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Women, the Bible, and Fundamentalist Gay-Bashing: Feminist Lessons in Biblical Interpretation

ELCA Assembly, August 2009

The following posting is a topical piece from my blog Bilgrimage, which was written in the aftermath of the decision of the Evangelical Lutheran Church of America (ELCA) to accept ministers in committed, monogamous same-sex unions.  Though the posting was topical, in that it addressed the controversy that ensued when the ELCA made this decision, I offer it here as a companion piece to my last posting at Open Tabernacle, about the ownership and interpretation of holy stories.  As the discussion following that posting suggests, the question of what the bible means and how it should be applied to our culture remains very much alive in the American context.  And so I trust that the following posting remains alive in its observations about this topic:

Last fall, as I followed the predictable fall-out from the decision of the ELCA to abolish barriers to ministry by gays in monogamous relationships, I became fascinated by the persistence of a strand of fundamentalism in American Christianity so unthinking and so easily disputed that one wonders why anyone bothers advancing its arguments any longer. 

A comment following an excellent posting by Michael Bayly on his Wild Reed blog about the ELCA decision illustrates the point I want to make about unthinking fundamentalism. In response to Michael’s persuasive, cogent, well-reasoned argument that how the Lutheran deliberation process illustrates what a living and growing faith is all about, a blogger wrote in to say,

When God created “man” he created Adam and Eve, NOT Adam and STEVE!!! Hello people. This is a direct form of disobedience to God. And this is happening in a Church, a denomination that professes to know the Word of God???? Please, God will have to deal with you guys…and it won’t be pretty.

That reply started me thinking about how it happened that I was raised in the heartland of American fundamentalism—the bible belt of the Southeast—and yet I somehow never managed to imbibe the views reflected in the preceding comment. To be specific: though I was raised in a family and evangelical religious tradition that took scripture with deadly earnest, I was never encouraged to fall into the kind of easy equation of culture with biblical norms that comments such as the one I’ve just cited presuppose.  It may just be that I never really had a chance, when it came to being persuaded that every jot and tittle of scripture should carry the same absolute weight in dictating how one is to live the Christian life.

My chances to be a card-carrying fundamentalist may have been spoiled early in life by some mighty disobedient women who actively scorned the jot and tittle school of bible-reading and the men who tried to impose it on them.. As I noted in a posting last August about how the word “obedience” seems fatally attractive to Catholic defenders of patriarchy these days, much of the rhetoric about obedience/disobedience is aimed specifically at women.

It’s women who are out of control, in the minds of patriarchal Christians, and the gays—whom the religious right imagines always as Adam and Steve and never as Madam and Eve—are just handy tools for keeping women tamped down and in their places. Gay-bashing is women-bashing under another name. The homophobic agenda is about a whole lot more than the gays. It’s about controlling the feminine, whose unbridled energy patriarchal Christianity fears above all else.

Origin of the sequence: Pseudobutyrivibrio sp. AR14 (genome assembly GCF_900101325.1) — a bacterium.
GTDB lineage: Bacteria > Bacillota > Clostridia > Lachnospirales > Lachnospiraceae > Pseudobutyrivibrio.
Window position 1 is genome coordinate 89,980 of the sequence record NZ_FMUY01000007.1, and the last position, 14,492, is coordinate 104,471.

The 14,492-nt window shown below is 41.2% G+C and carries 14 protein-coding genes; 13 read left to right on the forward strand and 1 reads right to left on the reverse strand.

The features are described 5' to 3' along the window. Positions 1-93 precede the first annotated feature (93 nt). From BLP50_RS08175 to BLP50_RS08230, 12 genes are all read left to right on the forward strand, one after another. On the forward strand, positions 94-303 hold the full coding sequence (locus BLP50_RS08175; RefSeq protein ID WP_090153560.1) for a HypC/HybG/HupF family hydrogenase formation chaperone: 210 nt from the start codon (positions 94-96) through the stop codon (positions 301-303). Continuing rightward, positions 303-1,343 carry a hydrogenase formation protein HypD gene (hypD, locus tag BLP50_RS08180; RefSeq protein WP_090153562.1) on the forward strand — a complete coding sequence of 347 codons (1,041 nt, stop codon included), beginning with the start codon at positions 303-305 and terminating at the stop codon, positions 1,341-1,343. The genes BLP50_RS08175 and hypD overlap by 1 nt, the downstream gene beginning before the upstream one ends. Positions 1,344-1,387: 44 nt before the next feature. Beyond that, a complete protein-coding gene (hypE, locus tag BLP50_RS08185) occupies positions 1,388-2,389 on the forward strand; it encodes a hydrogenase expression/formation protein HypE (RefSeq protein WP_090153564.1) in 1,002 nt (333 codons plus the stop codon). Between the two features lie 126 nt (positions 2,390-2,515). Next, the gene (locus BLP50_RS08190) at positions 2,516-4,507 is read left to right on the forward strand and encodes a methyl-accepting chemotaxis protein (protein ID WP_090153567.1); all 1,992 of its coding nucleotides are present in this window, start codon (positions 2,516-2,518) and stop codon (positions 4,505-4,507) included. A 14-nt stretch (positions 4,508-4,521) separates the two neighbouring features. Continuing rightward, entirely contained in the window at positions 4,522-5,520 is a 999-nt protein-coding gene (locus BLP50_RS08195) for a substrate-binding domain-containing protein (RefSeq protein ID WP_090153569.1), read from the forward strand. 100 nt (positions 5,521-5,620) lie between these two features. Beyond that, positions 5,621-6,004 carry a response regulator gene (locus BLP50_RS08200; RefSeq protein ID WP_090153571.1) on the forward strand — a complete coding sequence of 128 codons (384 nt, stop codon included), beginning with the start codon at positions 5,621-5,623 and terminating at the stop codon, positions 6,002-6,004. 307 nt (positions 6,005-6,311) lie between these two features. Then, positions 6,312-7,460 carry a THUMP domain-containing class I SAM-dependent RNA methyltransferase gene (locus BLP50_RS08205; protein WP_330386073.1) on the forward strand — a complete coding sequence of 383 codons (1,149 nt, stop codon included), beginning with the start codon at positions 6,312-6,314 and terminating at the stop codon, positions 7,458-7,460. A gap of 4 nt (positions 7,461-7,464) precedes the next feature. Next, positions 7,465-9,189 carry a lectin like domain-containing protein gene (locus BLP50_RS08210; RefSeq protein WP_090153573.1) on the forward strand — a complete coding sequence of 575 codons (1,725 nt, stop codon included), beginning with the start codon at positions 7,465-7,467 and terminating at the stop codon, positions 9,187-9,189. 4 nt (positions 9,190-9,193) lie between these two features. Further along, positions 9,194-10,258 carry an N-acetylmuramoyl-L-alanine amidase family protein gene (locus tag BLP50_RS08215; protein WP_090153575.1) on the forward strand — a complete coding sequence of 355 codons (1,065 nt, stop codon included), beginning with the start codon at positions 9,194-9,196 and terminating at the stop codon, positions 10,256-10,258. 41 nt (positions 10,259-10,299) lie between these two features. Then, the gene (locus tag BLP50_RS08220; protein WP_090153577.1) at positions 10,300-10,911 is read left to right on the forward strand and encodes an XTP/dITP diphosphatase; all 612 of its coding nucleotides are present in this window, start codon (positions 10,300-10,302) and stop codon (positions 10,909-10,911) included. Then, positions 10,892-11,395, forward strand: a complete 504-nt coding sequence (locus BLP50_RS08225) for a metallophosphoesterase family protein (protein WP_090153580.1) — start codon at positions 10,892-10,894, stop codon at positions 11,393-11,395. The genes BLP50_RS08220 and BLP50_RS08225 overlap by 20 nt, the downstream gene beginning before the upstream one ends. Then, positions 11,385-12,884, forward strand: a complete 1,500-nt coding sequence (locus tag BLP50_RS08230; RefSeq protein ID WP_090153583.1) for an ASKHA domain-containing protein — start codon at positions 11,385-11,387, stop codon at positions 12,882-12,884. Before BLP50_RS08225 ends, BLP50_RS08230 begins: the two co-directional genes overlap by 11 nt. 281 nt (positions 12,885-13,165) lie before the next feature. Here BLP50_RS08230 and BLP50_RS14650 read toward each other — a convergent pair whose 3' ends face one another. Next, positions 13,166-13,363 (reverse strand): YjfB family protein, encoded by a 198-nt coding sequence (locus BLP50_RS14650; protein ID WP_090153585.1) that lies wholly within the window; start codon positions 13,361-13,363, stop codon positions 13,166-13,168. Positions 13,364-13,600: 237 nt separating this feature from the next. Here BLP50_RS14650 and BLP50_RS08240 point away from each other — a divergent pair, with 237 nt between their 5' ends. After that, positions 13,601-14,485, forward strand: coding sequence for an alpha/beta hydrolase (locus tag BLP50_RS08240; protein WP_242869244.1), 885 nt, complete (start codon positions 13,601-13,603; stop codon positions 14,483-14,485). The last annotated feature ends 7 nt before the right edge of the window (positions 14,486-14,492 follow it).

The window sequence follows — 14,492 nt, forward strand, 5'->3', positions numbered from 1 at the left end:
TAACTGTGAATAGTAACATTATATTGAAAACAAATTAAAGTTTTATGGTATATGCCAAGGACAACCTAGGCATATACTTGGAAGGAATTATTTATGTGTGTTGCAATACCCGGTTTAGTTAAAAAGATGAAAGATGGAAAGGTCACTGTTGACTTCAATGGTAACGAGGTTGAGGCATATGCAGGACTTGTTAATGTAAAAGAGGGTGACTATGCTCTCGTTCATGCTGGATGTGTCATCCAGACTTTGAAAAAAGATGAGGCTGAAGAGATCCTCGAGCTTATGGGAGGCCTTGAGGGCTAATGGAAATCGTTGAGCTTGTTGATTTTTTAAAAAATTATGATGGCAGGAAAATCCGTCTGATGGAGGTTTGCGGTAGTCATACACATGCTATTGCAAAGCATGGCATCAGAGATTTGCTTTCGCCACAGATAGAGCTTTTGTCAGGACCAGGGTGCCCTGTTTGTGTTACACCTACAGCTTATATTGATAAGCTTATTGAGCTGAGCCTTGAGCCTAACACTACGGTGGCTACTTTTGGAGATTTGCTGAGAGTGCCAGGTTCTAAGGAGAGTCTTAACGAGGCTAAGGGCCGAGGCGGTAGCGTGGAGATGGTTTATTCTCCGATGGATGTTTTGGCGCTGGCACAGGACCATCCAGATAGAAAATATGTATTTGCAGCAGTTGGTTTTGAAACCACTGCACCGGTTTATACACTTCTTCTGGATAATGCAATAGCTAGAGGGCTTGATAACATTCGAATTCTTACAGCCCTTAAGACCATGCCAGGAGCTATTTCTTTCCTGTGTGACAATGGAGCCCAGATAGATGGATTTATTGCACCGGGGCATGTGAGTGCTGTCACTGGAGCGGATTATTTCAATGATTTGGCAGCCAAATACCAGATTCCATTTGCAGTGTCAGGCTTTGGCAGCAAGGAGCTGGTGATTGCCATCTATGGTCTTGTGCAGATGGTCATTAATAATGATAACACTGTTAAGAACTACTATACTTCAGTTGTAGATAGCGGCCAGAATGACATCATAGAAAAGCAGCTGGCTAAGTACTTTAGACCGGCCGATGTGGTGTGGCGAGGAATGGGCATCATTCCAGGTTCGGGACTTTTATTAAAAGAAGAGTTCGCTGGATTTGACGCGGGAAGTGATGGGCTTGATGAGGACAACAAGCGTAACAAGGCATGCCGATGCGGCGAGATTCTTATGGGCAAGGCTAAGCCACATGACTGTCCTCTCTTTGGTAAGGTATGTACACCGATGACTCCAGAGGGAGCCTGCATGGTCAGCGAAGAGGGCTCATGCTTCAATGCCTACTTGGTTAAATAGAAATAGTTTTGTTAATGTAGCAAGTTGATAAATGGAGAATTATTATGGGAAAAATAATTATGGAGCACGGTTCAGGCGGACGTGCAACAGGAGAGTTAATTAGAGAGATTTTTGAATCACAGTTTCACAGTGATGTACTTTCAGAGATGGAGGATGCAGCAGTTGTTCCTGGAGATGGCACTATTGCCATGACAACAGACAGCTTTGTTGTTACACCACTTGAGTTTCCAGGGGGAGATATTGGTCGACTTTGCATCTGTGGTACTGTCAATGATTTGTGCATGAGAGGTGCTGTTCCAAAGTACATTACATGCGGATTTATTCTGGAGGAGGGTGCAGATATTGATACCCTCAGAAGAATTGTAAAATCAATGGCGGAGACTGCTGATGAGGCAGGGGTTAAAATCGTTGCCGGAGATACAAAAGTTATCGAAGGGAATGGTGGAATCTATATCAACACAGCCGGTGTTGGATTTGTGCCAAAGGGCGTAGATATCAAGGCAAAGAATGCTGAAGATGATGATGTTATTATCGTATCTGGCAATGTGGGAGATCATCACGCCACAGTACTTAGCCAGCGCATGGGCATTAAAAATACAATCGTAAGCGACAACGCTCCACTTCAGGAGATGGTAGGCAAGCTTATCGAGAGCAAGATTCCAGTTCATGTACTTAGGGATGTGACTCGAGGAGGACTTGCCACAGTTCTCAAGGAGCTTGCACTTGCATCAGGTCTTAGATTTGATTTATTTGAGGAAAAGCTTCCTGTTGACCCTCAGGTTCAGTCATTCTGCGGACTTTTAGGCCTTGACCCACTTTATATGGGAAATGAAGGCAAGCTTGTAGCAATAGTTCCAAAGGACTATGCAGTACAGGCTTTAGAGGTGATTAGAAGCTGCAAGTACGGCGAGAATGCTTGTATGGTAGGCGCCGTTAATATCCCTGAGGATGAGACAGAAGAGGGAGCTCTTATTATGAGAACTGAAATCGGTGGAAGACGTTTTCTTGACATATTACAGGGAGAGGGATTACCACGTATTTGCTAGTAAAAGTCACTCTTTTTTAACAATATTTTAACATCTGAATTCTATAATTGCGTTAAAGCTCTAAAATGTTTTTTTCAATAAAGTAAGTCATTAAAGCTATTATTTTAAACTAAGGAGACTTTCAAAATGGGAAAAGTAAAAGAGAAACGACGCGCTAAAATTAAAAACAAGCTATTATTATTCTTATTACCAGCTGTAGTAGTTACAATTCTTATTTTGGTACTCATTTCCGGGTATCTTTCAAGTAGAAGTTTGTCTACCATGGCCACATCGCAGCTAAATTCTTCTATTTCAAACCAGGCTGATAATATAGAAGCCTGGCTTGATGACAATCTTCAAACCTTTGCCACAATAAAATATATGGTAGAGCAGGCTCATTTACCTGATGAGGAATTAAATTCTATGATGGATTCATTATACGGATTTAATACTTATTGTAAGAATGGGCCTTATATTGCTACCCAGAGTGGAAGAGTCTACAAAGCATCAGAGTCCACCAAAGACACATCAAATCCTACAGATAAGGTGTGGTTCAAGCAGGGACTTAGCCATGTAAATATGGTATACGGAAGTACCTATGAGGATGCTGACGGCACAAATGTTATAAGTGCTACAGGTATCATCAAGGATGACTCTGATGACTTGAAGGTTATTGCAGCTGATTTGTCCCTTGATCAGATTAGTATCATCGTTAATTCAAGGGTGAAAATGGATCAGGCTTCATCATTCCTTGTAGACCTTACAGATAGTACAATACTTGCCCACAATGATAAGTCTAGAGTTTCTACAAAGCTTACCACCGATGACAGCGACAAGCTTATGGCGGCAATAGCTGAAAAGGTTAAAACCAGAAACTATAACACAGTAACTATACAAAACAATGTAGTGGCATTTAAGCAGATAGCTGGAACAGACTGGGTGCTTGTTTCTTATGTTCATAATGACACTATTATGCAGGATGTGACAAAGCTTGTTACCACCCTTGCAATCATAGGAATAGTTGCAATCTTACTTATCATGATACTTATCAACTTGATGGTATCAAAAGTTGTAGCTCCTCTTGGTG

I grew up in a matriarchal family headed by a powerful grandmother who lost her husband when she was forty, and then managed to raise five daughters, a son, and a step-son in the lean years of the Depression. She managed to see two of those daughters sent through college and on into graduate school, and the other three to two-year business colleges.

My grandmother and her daughters were women who knew their own minds, including—and perhaps especially—when it came to the bible and religion. Like other Southern women of their day, they grew up bombarded by scripture. It was all around them everyday. You didn’t take a step from mending clothes of a Sunday to choosing a foundation garment without knowing that some scripture verse somewhere told you how to negotiate that step—usually with dire warnings about the consequences if you didn’t obey.

Everything, from how women dressed to how they comported themselves to whether they cut their hair and donned pants, had to do with the bible. And it was all generally prohibited. Particularly if it gave women any ounce of pleasure in lives full of child-rearing and husband-pleasing and money-worrying.

How do I know this? Because, as I grew up, I could not avoid hearing my mother and her sisters sitting with their mother and talking about what it meant to be women in a small Arkansas town in the first part of the twentieth century. And about the role the churches and the scriptures played in dictating the actions and attitudes of women. Or trying to dictate their actions and attitudes, to be precise.

I grew up in a “mixed” family whose roots were half Methodist and half Baptist. My grandfathers were both raised Methodist, both in families with long histories of Methodist ministers going back to the end of the 18th century, at the point when these families made the transition from Anglicanism to the Methodist church as they moved onto the frontier, where there simply were no Anglican churches. My grandmothers were brought up in Baptist families, and their church preference prevailed in both families—but not to the exclusion of other church influences when those were warranted.